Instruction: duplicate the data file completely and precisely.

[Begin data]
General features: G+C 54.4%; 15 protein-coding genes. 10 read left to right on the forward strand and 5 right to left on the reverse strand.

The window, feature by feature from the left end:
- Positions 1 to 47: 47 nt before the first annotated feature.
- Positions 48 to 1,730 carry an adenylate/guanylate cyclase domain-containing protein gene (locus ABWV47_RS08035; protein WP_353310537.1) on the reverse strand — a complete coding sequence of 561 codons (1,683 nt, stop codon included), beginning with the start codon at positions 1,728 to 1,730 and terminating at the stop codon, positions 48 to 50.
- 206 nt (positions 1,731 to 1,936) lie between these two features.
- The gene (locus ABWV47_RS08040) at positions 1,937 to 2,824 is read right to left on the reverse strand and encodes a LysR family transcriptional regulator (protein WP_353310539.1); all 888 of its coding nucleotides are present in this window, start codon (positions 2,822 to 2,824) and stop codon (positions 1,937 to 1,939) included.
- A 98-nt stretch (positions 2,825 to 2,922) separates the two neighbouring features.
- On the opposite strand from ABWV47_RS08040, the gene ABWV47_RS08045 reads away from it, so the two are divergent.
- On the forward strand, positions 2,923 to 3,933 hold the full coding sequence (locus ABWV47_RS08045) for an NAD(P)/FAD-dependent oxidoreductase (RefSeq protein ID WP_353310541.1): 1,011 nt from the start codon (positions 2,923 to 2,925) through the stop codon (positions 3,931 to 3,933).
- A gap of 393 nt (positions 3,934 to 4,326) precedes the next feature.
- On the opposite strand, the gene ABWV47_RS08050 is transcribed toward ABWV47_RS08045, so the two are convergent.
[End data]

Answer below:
General features: G+C 54.4%; 15 protein-coding genes. 10 read left to right on the forward strand and 5 right to left on the reverse strand.

The window, feature by feature from the left end:
- Positions 1 to 47: 47 nt before the first annotated feature.
- Positions 48 to 1,730 carry an adenylate/guanylate cyclase domain-containing protein gene (locus ABWV47_RS08035; protein WP_353310537.1) on the reverse strand — a complete coding sequence of 561 codons (1,683 nt, stop codon included), beginning with the start codon at positions 1,728 to 1,730 and terminating at the stop codon, positions 48 to 50.
- 206 nt (positions 1,731 to 1,936) lie between these two features.
- The gene (locus ABWV47_RS08040) at positions 1,937 to 2,824 is read right to left on the reverse strand and encodes a LysR family transcriptional regulator (protein WP_353310539.1); all 888 of its coding nucleotides are present in this window, start codon (positions 2,822 to 2,824) and stop codon (positions 1,937 to 1,939) included.
- A 98-nt stretch (positions 2,825 to 2,922) separates the two neighbouring features.
- On the opposite strand from ABWV47_RS08040, the gene ABWV47_RS08045 reads away from it, so the two are divergent.
- On the forward strand, positions 2,923 to 3,933 hold the full coding sequence (locus ABWV47_RS08045) for an NAD(P)/FAD-dependent oxidoreductase (RefSeq protein ID WP_353310541.1): 1,011 nt from the start codon (positions 2,923 to 2,925) through the stop codon (positions 3,931 to 3,933).
- A gap of 393 nt (positions 3,934 to 4,326) precedes the next feature.
- On the opposite strand, the gene ABWV47_RS08050 is transcribed toward ABWV47_RS08045, so the two are convergent.